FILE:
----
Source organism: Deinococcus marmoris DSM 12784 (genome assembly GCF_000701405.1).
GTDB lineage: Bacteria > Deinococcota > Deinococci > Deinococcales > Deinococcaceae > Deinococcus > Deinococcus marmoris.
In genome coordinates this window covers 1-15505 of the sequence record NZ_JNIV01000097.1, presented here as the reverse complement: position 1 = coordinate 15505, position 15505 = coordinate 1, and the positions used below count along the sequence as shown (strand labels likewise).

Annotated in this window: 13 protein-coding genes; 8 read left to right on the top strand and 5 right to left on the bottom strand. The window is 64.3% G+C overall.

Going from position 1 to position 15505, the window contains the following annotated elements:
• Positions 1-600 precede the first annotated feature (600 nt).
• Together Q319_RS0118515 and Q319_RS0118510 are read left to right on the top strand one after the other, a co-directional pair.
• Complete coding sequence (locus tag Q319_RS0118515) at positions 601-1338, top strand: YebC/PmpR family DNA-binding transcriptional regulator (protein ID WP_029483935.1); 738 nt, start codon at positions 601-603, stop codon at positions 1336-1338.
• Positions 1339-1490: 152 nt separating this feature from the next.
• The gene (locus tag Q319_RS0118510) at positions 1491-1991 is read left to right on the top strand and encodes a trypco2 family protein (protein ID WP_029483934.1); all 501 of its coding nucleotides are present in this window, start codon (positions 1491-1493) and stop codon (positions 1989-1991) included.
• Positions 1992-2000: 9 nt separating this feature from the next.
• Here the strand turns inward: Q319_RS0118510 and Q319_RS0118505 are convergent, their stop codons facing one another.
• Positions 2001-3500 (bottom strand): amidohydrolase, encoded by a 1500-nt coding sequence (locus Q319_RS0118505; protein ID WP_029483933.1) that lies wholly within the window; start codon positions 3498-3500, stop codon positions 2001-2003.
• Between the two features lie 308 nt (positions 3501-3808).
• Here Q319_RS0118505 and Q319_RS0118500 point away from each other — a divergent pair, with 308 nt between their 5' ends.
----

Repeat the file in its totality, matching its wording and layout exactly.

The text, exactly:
Source organism: Deinococcus marmoris DSM 12784 (genome assembly GCF_000701405.1).
GTDB lineage: Bacteria > Deinococcota > Deinococci > Deinococcales > Deinococcaceae > Deinococcus > Deinococcus marmoris.
In genome coordinates this window covers 1-15505 of the sequence record NZ_JNIV01000097.1, presented here as the reverse complement: position 1 = coordinate 15505, position 15505 = coordinate 1, and the positions used below count along the sequence as shown (strand labels likewise).

Annotated in this window: 13 protein-coding genes; 8 read left to right on the top strand and 5 right to left on the bottom strand. The window is 64.3% G+C overall.

Going from position 1 to position 15505, the window contains the following annotated elements:
• Positions 1-600 precede the first annotated feature (600 nt).
• Together Q319_RS0118515 and Q319_RS0118510 are read left to right on the top strand one after the other, a co-directional pair.
• Complete coding sequence (locus tag Q319_RS0118515) at positions 601-1338, top strand: YebC/PmpR family DNA-binding transcriptional regulator (protein ID WP_029483935.1); 738 nt, start codon at positions 601-603, stop codon at positions 1336-1338.
• Positions 1339-1490: 152 nt separating this feature from the next.
• The gene (locus tag Q319_RS0118510) at positions 1491-1991 is read left to right on the top strand and encodes a trypco2 family protein (protein ID WP_029483934.1); all 501 of its coding nucleotides are present in this window, start codon (positions 1491-1493) and stop codon (positions 1989-1991) included.
• Positions 1992-2000: 9 nt separating this feature from the next.
• Here the strand turns inward: Q319_RS0118510 and Q319_RS0118505 are convergent, their stop codons facing one another.
• Positions 2001-3500 (bottom strand): amidohydrolase, encoded by a 1500-nt coding sequence (locus Q319_RS0118505; protein ID WP_029483933.1) that lies wholly within the window; start codon positions 3498-3500, stop codon positions 2001-2003.
• Between the two features lie 308 nt (positions 3501-3808).
• Here Q319_RS0118505 and Q319_RS0118500 point away from each other — a divergent pair, with 308 nt between their 5' ends.